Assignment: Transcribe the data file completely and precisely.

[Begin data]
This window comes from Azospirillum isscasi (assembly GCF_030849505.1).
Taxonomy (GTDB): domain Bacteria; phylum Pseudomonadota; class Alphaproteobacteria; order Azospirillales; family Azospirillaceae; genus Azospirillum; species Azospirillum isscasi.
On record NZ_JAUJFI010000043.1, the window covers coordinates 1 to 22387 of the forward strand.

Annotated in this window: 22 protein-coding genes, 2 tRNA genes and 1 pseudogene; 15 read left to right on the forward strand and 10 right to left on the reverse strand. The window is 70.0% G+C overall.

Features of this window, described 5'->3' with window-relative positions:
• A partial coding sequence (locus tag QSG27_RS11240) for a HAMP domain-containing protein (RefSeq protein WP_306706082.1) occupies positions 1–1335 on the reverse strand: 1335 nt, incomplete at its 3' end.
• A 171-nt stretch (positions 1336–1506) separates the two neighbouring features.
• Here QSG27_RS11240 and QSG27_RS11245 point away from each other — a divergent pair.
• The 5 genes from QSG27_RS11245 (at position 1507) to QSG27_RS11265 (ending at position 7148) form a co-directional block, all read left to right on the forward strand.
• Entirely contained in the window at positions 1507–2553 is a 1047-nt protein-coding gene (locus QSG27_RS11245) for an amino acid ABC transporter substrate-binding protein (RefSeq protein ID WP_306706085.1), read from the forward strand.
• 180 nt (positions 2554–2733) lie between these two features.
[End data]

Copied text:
This window comes from Azospirillum isscasi (assembly GCF_030849505.1).
Taxonomy (GTDB): domain Bacteria; phylum Pseudomonadota; class Alphaproteobacteria; order Azospirillales; family Azospirillaceae; genus Azospirillum; species Azospirillum isscasi.
On record NZ_JAUJFI010000043.1, the window covers coordinates 1 to 22387 of the forward strand.

Annotated in this window: 22 protein-coding genes, 2 tRNA genes and 1 pseudogene; 15 read left to right on the forward strand and 10 right to left on the reverse strand. The window is 70.0% G+C overall.

Features of this window, described 5'->3' with window-relative positions:
• A partial coding sequence (locus tag QSG27_RS11240) for a HAMP domain-containing protein (RefSeq protein WP_306706082.1) occupies positions 1–1335 on the reverse strand: 1335 nt, incomplete at its 3' end.
• A 171-nt stretch (positions 1336–1506) separates the two neighbouring features.
• Here QSG27_RS11240 and QSG27_RS11245 point away from each other — a divergent pair.
• The 5 genes from QSG27_RS11245 (at position 1507) to QSG27_RS11265 (ending at position 7148) form a co-directional block, all read left to right on the forward strand.
• Entirely contained in the window at positions 1507–2553 is a 1047-nt protein-coding gene (locus QSG27_RS11245) for an amino acid ABC transporter substrate-binding protein (RefSeq protein ID WP_306706085.1), read from the forward strand.
• 180 nt (positions 2554–2733) lie between these two features.